git send-email tricks

I recently found out a few awesome tricks for git send-email that have made my life much easier, so I decided to share them here 😉

First, git send-email is an essential tool in every git guru’s arsenal, as it’s the preferred way of submitting patches. All you need to do is generate your patches with git format-patch (preferably with a cover letter), and then use git send-email to send those patches inlined in a nicely formatted email thread with your MTA.

But do you know about the different threading formats, address-book queries, or the cc-cmd option? No? Well, let’s get started.

Threading formats

By default git uses the deep threading format, which looks somewhat like this:

foobar patch 0
+-foobar patch 1
  +-foobar patch 2
  | +-foobar patch 3
  |   +-foobar patch 4
  |   | +-foobar patch 5
  |   +-comment on patch 3
  +-comment on patch 1

This looks really nasty, specially for very big patch series. That’s why for v1.7.0 the default format would be the shallow one:

foobar patch 0 (usually a summary/overview)
+-foobar patch 1
| +-comment on patch 1
+-foobar patch 2
+-foobar patch 3
| +-comment on patch 3
+-foobar patch 4
+-foobar patch 5

So, if you want to be nice with your patch reviewers, all you have to do is:
git config --global sendemail.chainreplyto false

Read Junio’s email for more details.


Sometimes it becomes tedious to manually specify each person’s name and email address in the command line, such as:
git send-email --to "John Doe <>" *.patch

That’s why git send-email has a nice feature called ‘aliases’. With this, you can use your address-book from MUA’s such as mutt, mailrc, pine, elm, and gnus. Once you configure ‘sendemail.aliasesfile’ and ‘sendemail.aliasfiletype’ properly you don’t have to type emails again:
git send-email --to juha --cc mark --cc rene --cc marco *.patch


Now, sending an email to a mailing list might not be enough to get your patch accepted, so you probably want to CC the right people, but finding them usually takes some effort. That’s when ‘cc-cmd’ comes to the rescue. With the ‘cc-cmd’ option you can specify a command to run for each patch being sent; each line generated by this tool will be a person to be CC’ed.

For example, suppose I have a script that magically finds the people to CC:
magic-script 0001-simplify-the-user-configuration.patch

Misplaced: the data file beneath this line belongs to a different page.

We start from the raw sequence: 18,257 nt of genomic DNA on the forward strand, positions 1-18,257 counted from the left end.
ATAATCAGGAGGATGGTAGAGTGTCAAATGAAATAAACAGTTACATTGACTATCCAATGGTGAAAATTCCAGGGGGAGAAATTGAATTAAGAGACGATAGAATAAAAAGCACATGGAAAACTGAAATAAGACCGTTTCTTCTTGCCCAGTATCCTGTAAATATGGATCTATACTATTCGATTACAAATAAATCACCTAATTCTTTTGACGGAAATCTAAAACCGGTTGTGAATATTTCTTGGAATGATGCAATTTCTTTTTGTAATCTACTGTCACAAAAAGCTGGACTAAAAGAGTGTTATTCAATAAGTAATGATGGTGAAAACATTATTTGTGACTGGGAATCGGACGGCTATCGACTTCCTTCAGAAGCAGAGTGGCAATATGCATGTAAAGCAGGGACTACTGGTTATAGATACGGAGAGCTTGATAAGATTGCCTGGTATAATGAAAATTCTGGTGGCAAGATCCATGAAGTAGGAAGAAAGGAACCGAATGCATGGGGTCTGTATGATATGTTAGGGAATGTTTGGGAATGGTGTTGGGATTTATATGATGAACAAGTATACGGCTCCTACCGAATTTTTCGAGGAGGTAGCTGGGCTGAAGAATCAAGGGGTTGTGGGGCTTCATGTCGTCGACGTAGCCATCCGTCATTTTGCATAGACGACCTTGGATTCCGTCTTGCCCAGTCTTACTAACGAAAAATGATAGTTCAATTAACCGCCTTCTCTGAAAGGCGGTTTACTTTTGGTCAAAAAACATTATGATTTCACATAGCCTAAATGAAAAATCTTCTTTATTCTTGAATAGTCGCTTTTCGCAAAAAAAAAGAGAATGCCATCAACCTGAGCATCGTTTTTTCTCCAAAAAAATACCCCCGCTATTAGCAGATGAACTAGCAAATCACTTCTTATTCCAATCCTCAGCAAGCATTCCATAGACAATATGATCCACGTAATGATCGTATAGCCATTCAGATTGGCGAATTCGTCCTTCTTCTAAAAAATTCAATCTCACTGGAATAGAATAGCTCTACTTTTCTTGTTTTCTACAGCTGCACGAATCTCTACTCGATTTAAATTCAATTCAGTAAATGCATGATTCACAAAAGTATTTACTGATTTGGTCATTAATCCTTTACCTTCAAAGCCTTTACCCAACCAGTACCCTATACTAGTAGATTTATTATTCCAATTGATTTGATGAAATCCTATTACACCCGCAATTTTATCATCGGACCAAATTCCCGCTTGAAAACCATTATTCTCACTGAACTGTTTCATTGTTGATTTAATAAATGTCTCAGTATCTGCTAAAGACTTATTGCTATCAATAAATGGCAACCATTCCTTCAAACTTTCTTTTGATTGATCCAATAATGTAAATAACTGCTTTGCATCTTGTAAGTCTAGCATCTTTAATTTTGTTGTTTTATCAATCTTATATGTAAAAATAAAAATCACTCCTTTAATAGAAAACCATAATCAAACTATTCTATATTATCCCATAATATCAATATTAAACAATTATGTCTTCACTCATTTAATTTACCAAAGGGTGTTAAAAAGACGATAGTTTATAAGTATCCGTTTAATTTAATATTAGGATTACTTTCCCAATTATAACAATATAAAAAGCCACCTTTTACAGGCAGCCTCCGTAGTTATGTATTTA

"Dan McGee" <>
"J. Bruce Fields" <>

When I run:
git semd-email --cc-cmd magic-script 0001-simplify-the-user-configuration.patch

Dan and Bruce will be automatically CC’ed.

Pretty neat, huh? Now the only missing piece is the actual magic script. The Linux kernel has one called ‘’, which is awesome, but it only works on their code-base, and unfortunately there doesn’t seem to be a generic one… until now.

The magic cc-cmd script

Suppose we have the following patch:

--- a/Documentation/user-manual.txt
+++ b/Documentation/user-manual.txt
@@ -985,9 +985,8 @@ easiest way to do so is to make sure the following lines appear in a
 file named .gitconfig in your home directory:
-	name = Your Name Comes Here
-	email =
+$ git config --global "Your Name Comes Here"
+$ git config --global
 (See the "CONFIGURATION FILE" section of linkgit:git-config[1] for

Who should we CC in order to get this patch accepted? Well, probably the people that have touched those lines before. Fortunately git blame makes it easy:

git blame -L985,+9 -- Documentation/user-manual.txt
58c19d1f J. Bruce Fields file named .gitconfig in your home directory:
d19fbc3c J. Bruce Fields
d19fbc3c J. Bruce Fields ------------------------------------------------
d19fbc3c J. Bruce Fields [user]
d19fbc3c J. Bruce Fields name = Your Name Comes Here
d19fbc3c J. Bruce Fields email =
d19fbc3c J. Bruce Fields ------------------------------------------------
d19fbc3c J. Bruce Fields
5162e697 Dan McGee (See the "CONFIGURATION FILE" section of linkgit:git-config[1] for

Bang! That’s exactly what we need. For each chunk the patch is touching, we get the authors, and put them in the CC list. That way not only we make sure that the patch gets accepted, but also that the changes are properly reviewed.

I wrote a script that does exactly that, you can find it on

Update: this evolved to a fully featured project: git-related.

Final notes

Here’s my example configuration for the git project:


Usually my patches are on top of the ‘master’ branch, I always add a cover-letter, and review them before sending, so:
git format-patch --cover-letter master
git send-email --annotate *.patch

Update, I found this shorter way:
git send-email --annotate --cover-letter master

If you don’t have a decent MTA, you can use msmtp to send your patches through Gmail, so really there’s no excuse not to send your patches properly 🙂

So let’s march and send patches all over the Interwebs™ powered by git 😉

9 thoughts on “git send-email tricks

  1. Nice article. I learnt about the cc-cmd.

    Regarding the chainreply option, one reason I can think of using it is that the thread always appears ‘in-order’.

    In the shallow version, the sequence of patches is often changed due to the nature of underlying IP network (mails might take different routes).

    But for big patch series, I do prefer to read in the shallow format.


  2. @Marius Thanks. And, indeed, the truncated posts are really annoying, but they only appear that way in planet maemo.

    I don’t see any option to change the feed format in WordPress but I’ll keep looking.


  3. Pingback: felipec’s installation notes « Felipe Contreras

  4. @stefan Works for me… The kernel wiki has a lot of problems regularly.

    BTW. I found that ‘git send-email’ can also do ‘git format-patch’ at the same time.


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